As you may imagine, flying these routes requires you to know what you’re doing. Good awareness of the published procedures and flight paths; mandatory radio calls and diligent monitoring of radio frequencies; keen situational awareness; and alertness to potential trouble situations. All these and more are called for.
Which in my view are good enough reasons to not fly these routes solo before having an experienced instructor in the right hand seat showing me the ropes. I will definitely be bringing my instructor John along the first time I do this flight! After that – I can’t imagine a better treat for visiting family and friends.
Learn about GPS navigation
As highlighted last week during my PPL checkride, use of GPS technology can add immeasurably to the ease and safety of any cross-country flight. (With the eternal rider, of course, that at my level of flying you never rely on it as your primary means of navigation and always have a “traditional” flight plan up your sleeve and maintain awareness of your position).
I think it’s very good that I reached PPL level without using GPS navigation. I’m supposed to be able to navigate without GPS – and I can. But now that I know how to do it the old-fashioned way, I’m ready to embrace GPS as an additional navigation aid. Knowing exactly how far I have to go to my next waypoint; knowing my exact groundspeed; knowing my exact current track versus that required to reach the next waypoint – all of these reduce uncertainty from a cross-country navigation flight and therefore make the flight easier. As long as I never become reliant on GPS as my primary means of navigation, which I understand is a trap into which pilots can be quite prone to fall.
From time to time my club runs 1-day GPS courses, and I believe I’ll attend the next one that is scheduled. Meanwhile, I’ll hunt down the user manuals for the various Garmin units installed in the aircraft I fly and find out as much as I can …
Get CSU/retractable endorsement
Less immediate, but something I’d really like to do, would be to get my CSU/retractable undercarriage endorsement. These tend to come together: retractable undercarriage being exactly what it sounds like (that is, undercarriage that retracts into the aircraft fuselage/wings in flight), and CSU standing for Constant Speed Unit. This is a type of propeller that can change its blade pitch to make better use of engine power – a bit like the transmission in a car – essentially making for better propeller efficiency, improving overall fuel efficiency and performance.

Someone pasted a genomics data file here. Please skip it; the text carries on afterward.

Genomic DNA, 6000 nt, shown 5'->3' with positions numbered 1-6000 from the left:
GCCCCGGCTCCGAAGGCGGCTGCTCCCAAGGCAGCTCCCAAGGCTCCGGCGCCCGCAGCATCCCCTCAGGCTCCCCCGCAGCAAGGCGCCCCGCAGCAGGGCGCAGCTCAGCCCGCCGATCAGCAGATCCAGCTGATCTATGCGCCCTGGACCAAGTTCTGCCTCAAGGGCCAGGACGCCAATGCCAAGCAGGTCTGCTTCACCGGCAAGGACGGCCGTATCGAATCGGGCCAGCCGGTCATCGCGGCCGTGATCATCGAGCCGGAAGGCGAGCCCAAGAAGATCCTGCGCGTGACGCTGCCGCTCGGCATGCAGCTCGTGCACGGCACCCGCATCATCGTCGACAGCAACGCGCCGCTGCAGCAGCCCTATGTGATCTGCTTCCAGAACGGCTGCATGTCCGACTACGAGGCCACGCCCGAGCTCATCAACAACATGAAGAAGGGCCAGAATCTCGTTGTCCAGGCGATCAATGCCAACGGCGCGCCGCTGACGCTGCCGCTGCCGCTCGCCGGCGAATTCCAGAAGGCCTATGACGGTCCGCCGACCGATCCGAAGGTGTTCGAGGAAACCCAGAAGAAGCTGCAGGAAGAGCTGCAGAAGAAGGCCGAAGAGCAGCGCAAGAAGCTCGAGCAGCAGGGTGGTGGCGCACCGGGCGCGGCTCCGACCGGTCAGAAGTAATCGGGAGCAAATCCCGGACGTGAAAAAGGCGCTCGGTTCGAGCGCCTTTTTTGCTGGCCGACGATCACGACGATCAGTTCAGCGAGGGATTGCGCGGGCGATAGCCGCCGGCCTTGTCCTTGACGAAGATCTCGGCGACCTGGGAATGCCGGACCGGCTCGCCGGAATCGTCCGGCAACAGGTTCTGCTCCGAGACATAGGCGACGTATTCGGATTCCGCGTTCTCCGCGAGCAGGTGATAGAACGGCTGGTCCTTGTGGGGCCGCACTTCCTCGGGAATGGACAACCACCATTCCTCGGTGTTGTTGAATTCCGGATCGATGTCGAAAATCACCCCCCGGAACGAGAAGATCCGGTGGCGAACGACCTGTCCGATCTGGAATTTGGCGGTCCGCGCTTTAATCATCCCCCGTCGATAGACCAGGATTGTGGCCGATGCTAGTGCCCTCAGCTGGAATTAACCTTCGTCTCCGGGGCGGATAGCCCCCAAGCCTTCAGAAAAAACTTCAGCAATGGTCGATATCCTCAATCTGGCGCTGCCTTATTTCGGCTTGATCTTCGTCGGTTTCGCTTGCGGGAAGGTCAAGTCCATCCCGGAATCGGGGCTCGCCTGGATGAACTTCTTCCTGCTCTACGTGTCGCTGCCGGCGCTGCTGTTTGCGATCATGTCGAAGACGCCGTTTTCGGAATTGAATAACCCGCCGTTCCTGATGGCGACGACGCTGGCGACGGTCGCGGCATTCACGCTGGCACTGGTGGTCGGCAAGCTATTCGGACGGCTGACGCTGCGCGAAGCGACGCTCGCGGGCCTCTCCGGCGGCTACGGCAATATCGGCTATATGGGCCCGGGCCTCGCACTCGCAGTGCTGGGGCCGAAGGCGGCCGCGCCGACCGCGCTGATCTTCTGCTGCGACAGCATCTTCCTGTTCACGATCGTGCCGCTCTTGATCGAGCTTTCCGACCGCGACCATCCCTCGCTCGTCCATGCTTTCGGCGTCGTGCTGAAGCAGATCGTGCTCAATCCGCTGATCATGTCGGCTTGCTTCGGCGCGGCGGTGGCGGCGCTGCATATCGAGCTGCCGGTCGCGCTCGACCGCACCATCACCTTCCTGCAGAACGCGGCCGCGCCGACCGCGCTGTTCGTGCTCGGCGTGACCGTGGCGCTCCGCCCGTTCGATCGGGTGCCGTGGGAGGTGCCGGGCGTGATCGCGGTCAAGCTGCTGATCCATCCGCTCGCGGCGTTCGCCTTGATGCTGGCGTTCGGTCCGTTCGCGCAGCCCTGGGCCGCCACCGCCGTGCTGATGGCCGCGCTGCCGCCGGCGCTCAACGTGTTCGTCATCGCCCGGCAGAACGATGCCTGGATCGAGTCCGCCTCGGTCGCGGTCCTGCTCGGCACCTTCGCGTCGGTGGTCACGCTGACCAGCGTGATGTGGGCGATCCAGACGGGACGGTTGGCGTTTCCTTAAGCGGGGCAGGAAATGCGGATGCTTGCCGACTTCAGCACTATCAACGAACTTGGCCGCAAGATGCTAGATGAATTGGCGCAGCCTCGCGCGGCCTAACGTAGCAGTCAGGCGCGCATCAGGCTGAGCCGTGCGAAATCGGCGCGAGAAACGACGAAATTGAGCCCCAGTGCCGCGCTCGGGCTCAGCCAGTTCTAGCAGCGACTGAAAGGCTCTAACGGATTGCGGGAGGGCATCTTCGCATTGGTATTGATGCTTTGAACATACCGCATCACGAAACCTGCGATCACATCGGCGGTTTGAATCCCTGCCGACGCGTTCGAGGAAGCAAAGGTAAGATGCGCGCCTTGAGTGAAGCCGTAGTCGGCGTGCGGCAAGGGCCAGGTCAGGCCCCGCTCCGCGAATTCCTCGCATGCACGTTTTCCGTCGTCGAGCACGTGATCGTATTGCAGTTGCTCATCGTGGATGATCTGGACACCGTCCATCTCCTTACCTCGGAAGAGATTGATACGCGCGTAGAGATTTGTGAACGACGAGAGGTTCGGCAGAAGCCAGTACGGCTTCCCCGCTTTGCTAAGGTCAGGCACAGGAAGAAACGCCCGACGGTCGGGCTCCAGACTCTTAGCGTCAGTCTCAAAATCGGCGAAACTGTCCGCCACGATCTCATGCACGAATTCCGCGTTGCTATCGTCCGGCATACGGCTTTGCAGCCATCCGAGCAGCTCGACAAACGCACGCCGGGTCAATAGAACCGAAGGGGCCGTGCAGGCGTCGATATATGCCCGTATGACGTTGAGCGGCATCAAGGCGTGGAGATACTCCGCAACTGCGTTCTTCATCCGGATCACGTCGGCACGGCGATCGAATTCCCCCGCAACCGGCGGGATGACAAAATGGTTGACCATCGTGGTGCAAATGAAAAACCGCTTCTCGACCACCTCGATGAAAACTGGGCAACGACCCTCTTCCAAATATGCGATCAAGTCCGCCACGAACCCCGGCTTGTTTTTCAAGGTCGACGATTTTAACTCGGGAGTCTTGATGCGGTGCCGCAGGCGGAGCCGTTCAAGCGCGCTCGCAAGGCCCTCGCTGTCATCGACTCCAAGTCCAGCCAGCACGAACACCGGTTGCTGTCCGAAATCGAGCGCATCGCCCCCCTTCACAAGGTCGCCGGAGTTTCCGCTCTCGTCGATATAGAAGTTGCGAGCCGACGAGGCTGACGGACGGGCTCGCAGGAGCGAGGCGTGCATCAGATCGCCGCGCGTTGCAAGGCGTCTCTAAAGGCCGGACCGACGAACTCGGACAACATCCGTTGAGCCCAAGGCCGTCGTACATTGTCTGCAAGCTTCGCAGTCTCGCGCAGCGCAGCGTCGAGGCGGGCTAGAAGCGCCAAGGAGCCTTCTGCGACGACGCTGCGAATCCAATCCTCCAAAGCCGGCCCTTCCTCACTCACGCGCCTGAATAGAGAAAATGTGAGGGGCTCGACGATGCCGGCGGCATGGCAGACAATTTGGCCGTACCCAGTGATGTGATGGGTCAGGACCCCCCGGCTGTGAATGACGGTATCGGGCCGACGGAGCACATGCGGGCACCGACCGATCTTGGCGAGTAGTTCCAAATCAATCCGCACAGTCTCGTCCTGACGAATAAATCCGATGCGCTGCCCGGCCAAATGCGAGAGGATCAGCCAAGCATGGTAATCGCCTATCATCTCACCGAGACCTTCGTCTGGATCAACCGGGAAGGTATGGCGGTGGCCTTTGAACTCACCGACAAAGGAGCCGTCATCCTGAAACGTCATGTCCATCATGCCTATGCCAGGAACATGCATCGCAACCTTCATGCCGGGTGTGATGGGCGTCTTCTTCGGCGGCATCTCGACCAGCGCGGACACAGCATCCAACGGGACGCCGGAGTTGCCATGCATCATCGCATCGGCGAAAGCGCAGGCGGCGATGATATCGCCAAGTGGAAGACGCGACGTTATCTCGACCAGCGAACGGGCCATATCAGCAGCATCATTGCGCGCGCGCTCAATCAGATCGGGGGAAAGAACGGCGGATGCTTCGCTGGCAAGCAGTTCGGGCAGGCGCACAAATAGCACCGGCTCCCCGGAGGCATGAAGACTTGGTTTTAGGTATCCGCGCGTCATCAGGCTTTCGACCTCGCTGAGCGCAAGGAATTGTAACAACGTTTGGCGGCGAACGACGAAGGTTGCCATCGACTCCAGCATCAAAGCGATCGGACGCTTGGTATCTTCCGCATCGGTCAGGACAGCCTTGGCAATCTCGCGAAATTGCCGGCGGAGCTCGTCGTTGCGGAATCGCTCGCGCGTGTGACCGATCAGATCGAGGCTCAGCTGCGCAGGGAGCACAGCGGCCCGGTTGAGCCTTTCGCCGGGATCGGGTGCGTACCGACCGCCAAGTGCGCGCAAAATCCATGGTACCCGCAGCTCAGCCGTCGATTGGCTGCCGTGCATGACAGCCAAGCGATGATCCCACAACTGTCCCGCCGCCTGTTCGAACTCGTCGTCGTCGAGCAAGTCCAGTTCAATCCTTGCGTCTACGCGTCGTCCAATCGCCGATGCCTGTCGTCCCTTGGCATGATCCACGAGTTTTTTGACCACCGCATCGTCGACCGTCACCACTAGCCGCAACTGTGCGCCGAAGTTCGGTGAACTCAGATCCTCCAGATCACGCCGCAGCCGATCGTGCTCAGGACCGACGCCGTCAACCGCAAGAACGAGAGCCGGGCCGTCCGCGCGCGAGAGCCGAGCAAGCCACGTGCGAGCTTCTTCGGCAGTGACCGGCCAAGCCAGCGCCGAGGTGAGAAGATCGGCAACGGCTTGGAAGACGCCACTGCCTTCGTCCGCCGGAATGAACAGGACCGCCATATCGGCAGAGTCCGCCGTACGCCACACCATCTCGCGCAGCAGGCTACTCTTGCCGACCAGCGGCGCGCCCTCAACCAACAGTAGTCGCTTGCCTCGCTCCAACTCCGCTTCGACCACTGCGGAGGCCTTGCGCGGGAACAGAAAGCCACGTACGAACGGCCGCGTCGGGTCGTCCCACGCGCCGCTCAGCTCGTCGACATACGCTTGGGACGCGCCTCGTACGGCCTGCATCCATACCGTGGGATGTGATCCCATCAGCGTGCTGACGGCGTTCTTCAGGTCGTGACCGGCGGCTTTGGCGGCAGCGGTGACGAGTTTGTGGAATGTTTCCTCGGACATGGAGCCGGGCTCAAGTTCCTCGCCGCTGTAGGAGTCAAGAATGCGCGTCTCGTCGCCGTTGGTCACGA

My flying club does this endorsement on our Piper Arrows (yet another variant of the Cherokee), which cruise at about 130 knots (compared to the Warrior’s cruise of 105 knots and the Archer’s cruise at about 110). Apparently it’s about 3 hours of dual training (plus a 2-hour cross-country)? At any rate it would be a relatively quick endorsement, with the double benefit of being checked out on the Arrows as well as being endorsed for CSU/retractable. They’re an additional $50 per hire hour relative to the Warriors and Archers, though.
Try out some different aircraft
In addition to checking out on the Arrow, what I’d really like to do is get behind the controls of a classic Cessna 172. My blog fried the Flying Ninja, based over in Perth, has recently checked out on a C172 and is full of praise for them. I would love to get checked out in one, if only to experience a different aircraft of comparable size to the Cherokee.
My club, sadly, has no C172’s but neighbouring organisations at Bankstown do, and my flying instructor John informs me that it is no big deal so hire one so he can sort me out.
For some more exotic options, my club has two Diamond trainers (one 2-seater DA20 and one 4-seater DA40) and also has leased access to a Cirrus SR20 – owned by a club member with a day job as a prominent Australian musician. It would be interesting to check out these enticing aircraft as well, though they’re significantly more expensive than our more prosaic fleet of Cherokees …
In the long term
That’s plenty to be going on with.
In the longer term, I’d like to investigate doing a Night VFR rating (NVFR), possibly as part of doing a Private Instrument Flight Rating (PIFR).
The Night VFR rating would not be for the express purpose of flying at night – I’ve heard enough about night flying in single-engine aircraft to know it’s not a good option – but it would add a margin of safety to the day flying I am going to do. And the PIFR would extend my flying skills considerably, whilst making it easier to fly en-route in Instrument Meteorological Conditions (IMC).
While these things would be great to do, they take significant additional time and money. Neither of which I have at the moment. But there’s no hurry – plenty of time to build up my day VFR experience in the meantime.
Ultimately, if I want to become a flying instructor as an optional for semi-retirement, I’ll need to have a Command Pilot License and an Instructor Rating. Again, significant additional time and money. Sort of thing I might try to do around the 50+ mark. Again, a long-term option, but there’s nothing to stop me getting my head around the CPL theory whenever I want. Might look into that in the not-too-distant future …